For about as long as people have been making drinks, tea has been an essential cocktail mixer, most notably in the historic and often celebratory punches of the 17th century. Long valued for its ability to add both aromatics and tannin, it’s no surprise that tea remains a means of enlivening not only contemporary drinks, but also modern interpretations of historic ones.
Kettle to the Metal
“Tea is one of the few truly essential ingredients in the punch-making pantry,” says bartender Will Duncan. “[It] lends bitter flavors, floral notes and tannic texture, all while weakening the punch to a quaffable ABV.” At Chicago’s Punch House, a bar dedicated to the modern cocktail’s centuries-old precursor, Duncan’s Regent Punch builds on a classic base of tea, Cognac, Jamaican rum, pineapple and Champagne, plus maraschino liqueur and orange juice for a 21st-century twist.
The possibilities for the types of tea best-suited for cocktails are as far-reaching as any other ingredient; looking towards those that offer complementary flavors is one strategy for choosing. In the Regent Punch, “green tea is best, as it allows this rather complex recipe to retain a soft and light character,” Duncan explains. “It feels tropical without being cloying, and drinks fresh and bright while offering nuance.” Ticonderoga Club’s Paul Calvert, on the other hand, turns to sweet, fruity rooibos in his easily scalable Pink Rabbit. “The drink is meant to sort of resemble a glass of crushable springtime rosé in both appearance and flavor profile, while packing a bit more heat,” explains Calvert. Stirred with a simple, summery mix of gin, white vermouth and lemon, the rooibos not only adds color but also functions as an effective lengthener, for a less-spirituous drink.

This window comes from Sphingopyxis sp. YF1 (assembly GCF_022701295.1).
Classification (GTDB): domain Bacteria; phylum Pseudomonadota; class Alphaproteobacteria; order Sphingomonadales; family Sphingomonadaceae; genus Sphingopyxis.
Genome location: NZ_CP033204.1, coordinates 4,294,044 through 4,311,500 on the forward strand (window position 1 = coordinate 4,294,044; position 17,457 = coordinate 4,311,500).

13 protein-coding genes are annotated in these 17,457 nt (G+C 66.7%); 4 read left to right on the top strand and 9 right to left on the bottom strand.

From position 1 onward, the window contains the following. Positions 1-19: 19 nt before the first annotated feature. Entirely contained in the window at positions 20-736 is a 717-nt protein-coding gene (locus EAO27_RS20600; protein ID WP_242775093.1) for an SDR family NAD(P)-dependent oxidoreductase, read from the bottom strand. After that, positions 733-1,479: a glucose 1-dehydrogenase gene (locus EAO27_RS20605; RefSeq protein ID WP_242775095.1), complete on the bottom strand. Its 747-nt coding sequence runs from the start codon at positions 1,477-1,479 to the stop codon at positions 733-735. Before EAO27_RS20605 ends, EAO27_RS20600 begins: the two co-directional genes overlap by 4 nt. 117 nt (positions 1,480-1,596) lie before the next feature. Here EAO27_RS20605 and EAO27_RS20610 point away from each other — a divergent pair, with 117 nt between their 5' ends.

Meanwhile, Damon Boelte of Brooklyn’s Grand Army goes the high-proof route, opting for bourbon in his Yazoo Street Scandal. “If you’re using [tea] as a basic ingredient rather than [in] an infusion or a syrup, you have to up the strength and richness of the drink via a spirit or a liqueur,” explains Boelte. Here, a mix of both black tea and hibiscus tea syrup plus muddled mint make for for a refreshing Mojito-inspired Collins. Kirk Estopinal of New Orleans’ Cure relies on the ingredient in syrup form, too: his Rose Tinted Glass incorporates an herbal tea simple, made from toasted fennel seeds, Cognac, lemon and rosewater.
Of course, some bartenders are skipping the water altogether and infusing tea directly into spirits, as Brad Farran does in his Mount Olympus Collins. “Tea lends an otherwise pedestrian cocktail its missing third dimension,” explains Farran, whose drink sees flower tea-infused gin, lemon apricot liqueur and the tiki-favorite orgeat shaken together, poured over ice and topped with soda water—adding another drink to the list that proves a tea cocktail’s reach can stretch far beyond punch.